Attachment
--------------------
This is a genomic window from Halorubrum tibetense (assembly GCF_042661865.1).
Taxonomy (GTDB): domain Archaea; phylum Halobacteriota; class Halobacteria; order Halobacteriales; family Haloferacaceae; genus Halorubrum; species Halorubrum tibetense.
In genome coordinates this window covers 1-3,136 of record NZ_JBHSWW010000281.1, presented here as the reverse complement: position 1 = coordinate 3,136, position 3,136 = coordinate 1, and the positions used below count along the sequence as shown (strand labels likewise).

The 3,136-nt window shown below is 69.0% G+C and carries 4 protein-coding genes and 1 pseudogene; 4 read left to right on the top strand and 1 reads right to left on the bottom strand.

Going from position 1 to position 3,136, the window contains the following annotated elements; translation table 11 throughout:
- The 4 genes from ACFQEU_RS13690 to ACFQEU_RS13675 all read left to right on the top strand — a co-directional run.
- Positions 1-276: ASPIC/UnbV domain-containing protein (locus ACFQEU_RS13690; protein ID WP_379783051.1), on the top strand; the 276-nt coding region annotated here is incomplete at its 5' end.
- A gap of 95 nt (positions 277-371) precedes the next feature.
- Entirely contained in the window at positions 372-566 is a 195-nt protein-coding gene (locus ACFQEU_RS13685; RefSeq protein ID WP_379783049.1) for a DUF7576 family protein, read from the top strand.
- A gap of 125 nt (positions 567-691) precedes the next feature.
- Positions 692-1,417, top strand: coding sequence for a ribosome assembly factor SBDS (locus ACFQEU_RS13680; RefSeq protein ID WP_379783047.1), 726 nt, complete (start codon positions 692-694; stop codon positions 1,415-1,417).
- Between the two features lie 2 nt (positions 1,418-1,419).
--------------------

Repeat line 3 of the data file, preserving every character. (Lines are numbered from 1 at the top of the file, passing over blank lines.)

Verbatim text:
In genome coordinates this window covers 1-3,136 of record NZ_JBHSWW010000281.1, presented here as the reverse complement: position 1 = coordinate 3,136, position 3,136 = coordinate 1, and the positions used below count along the sequence as shown (strand labels likewise).